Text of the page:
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A desk job isn’t for everyone. Indeed, if you’ve worked in an office environment for an extended period of time, it’s likely you’ve felt the desire to get out of your workspace and explore the world at large at least once or twice.

But traditional jobs usually only offer 2-4 weeks of leave, and you can’t exactly ‘see the world’ in that amount of time. While we might dream of just taking off and leaving our boss behind, the one thing that usually prevents us from doing so is the money side.

The answer? Live and work abroad!

One of the most common ways to live and work abroad is to find an overseas job teaching English as a second language (ESL). It’s the chance to experience different countries, meet new people, and make a lot of money.

Considering teaching English abroad? The following are a couple of things you ought to know.

Things to Know About Teaching English Abroad

Countries With the Most Teaching Jobs

Teaching school students

There are opportunities to teach English abroad in almost any country you’ve been dreaming of – China, Japan, Chile, the Czech Republic – basically, any country that doesn’t speak English will have a demand for English teachers.

The most popular countries to teach English, with the most teaching jobs, include South Korea, Japan, the Middle East (countries like the UAE, Qatar, and Saudi Arabia have really high salary packages), Thailand, China, Spain, and Taiwan.

English in countries like South Korea, a country which is wonderfully safe and developed, but also home to a deep and rich culture, are a great way to combine your passion for travel with the opportunity to make money.

The buzz you feel might not remain at the same level of intensity as it was when you landed, but you can teach English in Korea in places like Seoul, Daegu, Inchan, Songdo, Geoje Island and Ilsan without exhausting the culture, even if you had a lifetime there.

Image: Adam Patterson / Panos / DFID / CC BY 2.0 via Flickr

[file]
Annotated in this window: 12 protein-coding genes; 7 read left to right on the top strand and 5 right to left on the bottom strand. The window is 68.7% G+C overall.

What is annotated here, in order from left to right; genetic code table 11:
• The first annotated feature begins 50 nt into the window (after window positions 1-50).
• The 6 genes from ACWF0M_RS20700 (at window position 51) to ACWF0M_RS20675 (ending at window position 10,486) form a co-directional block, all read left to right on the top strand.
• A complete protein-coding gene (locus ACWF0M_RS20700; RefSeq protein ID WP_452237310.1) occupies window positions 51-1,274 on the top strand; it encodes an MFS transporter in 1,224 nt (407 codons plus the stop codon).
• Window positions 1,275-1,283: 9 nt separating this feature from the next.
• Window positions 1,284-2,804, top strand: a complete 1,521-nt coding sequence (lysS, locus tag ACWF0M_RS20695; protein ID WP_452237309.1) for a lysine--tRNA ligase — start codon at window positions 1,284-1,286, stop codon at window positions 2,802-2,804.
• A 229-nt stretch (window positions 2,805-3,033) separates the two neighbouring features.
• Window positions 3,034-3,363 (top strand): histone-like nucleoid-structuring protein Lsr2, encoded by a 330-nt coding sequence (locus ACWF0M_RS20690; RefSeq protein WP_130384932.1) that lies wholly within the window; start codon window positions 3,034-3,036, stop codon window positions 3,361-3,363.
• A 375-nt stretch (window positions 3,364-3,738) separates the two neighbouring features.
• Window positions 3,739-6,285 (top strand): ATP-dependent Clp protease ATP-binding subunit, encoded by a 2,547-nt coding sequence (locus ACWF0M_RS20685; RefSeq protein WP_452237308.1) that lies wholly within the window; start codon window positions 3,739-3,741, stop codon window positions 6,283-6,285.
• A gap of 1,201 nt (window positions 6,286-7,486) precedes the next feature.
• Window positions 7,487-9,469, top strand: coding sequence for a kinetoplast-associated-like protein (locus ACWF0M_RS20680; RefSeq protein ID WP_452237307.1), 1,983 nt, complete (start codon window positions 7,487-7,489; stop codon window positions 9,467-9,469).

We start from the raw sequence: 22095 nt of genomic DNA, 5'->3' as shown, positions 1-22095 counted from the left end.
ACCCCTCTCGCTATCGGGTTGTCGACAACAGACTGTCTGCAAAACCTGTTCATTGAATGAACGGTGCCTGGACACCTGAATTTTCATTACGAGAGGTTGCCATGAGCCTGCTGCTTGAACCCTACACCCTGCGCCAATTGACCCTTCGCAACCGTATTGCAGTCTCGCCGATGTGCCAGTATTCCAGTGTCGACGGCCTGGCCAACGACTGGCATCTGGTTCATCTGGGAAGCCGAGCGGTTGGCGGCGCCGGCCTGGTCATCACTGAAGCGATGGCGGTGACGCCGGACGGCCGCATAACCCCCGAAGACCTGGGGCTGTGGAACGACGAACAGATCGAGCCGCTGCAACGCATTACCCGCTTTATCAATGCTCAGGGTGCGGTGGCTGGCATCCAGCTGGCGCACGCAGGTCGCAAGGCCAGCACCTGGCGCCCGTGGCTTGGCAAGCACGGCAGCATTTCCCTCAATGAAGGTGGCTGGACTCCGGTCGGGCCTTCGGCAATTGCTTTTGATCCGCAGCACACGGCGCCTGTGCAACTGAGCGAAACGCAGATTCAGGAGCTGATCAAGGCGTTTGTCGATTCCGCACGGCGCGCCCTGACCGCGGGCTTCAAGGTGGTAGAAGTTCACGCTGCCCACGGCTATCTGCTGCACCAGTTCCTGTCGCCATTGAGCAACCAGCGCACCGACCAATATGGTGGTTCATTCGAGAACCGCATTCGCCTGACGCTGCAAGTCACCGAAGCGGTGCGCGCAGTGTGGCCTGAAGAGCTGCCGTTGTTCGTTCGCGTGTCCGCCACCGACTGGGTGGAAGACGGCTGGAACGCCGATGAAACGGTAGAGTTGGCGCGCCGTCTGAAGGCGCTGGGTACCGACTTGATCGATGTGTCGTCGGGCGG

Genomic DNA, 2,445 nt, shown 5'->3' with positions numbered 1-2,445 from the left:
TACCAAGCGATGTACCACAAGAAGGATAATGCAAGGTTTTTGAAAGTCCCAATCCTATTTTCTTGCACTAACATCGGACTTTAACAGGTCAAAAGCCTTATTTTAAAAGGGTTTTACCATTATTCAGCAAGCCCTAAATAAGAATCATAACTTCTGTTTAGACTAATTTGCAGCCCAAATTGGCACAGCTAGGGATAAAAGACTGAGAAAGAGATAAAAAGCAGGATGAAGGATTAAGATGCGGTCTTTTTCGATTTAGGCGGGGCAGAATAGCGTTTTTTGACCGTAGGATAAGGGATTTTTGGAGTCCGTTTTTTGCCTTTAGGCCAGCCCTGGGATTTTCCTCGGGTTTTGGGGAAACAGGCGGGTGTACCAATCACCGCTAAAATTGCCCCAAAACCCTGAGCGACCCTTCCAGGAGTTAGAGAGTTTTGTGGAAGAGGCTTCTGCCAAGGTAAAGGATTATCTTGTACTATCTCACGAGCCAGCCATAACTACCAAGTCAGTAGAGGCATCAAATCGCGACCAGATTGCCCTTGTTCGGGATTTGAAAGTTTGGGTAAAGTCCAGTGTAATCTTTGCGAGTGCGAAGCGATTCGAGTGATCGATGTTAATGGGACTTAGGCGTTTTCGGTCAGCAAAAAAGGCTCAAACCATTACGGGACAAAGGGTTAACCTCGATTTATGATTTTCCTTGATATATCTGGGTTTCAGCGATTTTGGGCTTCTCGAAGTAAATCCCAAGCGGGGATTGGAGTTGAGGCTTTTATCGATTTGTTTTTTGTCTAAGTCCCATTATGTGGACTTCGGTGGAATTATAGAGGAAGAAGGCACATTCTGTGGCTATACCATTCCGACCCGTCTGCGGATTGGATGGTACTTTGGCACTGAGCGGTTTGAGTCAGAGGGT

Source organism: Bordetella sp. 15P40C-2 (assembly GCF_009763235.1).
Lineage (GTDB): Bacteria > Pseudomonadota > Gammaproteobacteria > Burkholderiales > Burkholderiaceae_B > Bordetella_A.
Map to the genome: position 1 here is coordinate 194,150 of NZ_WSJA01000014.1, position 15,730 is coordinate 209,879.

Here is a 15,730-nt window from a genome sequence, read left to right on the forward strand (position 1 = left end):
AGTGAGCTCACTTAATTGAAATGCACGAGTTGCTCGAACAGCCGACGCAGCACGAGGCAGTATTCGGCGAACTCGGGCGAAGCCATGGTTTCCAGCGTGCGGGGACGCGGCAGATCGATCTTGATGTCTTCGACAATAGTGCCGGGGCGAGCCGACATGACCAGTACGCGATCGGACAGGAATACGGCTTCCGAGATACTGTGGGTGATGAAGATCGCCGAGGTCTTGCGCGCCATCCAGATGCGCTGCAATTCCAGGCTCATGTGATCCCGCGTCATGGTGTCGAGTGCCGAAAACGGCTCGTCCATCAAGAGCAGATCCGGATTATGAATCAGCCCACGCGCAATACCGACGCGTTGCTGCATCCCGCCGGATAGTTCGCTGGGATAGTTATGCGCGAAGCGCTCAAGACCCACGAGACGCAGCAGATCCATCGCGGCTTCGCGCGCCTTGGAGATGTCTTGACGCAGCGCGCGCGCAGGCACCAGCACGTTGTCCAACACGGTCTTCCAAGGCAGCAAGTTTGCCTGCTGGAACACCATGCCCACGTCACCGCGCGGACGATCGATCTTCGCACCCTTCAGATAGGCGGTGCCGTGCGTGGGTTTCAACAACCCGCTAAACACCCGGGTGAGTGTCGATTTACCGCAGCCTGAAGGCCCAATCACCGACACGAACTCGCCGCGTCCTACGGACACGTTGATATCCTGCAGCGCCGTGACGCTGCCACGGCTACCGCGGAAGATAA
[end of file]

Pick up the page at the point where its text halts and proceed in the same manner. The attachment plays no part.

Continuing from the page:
You Need a Recruiting Company with Experience

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Teaching ESL in a foreign country is a rewarding job that will allow you to see and experience things in your life you’d otherwise never encounter. But it’s important to connect with the right recruiting company.

A recruiting company will help make the transition easy for you, handle your logistics in a way that is professional and suits your needs, and support you as a teacher in the new locale. Because not every part of the travel process is as fun as the travelling itself.

Much of the time, this company will help secure you a work visa and rent you a clean and convenient place to live. Once you arrive, they should be there to ease your transition, help get you acclimatized, and get you prepared to teach ESL classes.

They should also check in on you periodically even after you’ve been settled for a bit, just to ensure the adjustment has been smooth. In other words, you need to rely on this company to handle various important things for you, so the more experience and resources they have will only work in your favour.

Hiring Standards Vary From Country to Country

Teaching English Abroad RF Canva

While there are a huge range of countries to choose from when teaching English abroad, hiring standards will vary from country to country, so this might actually dictate which countries you’re eligible for.

For the most part, any native English speaker can teach English abroad, and you don’t have to have teaching experience, speak the local language, or have even traveled before. But you will have to meet the qualification requirements of your chosen country.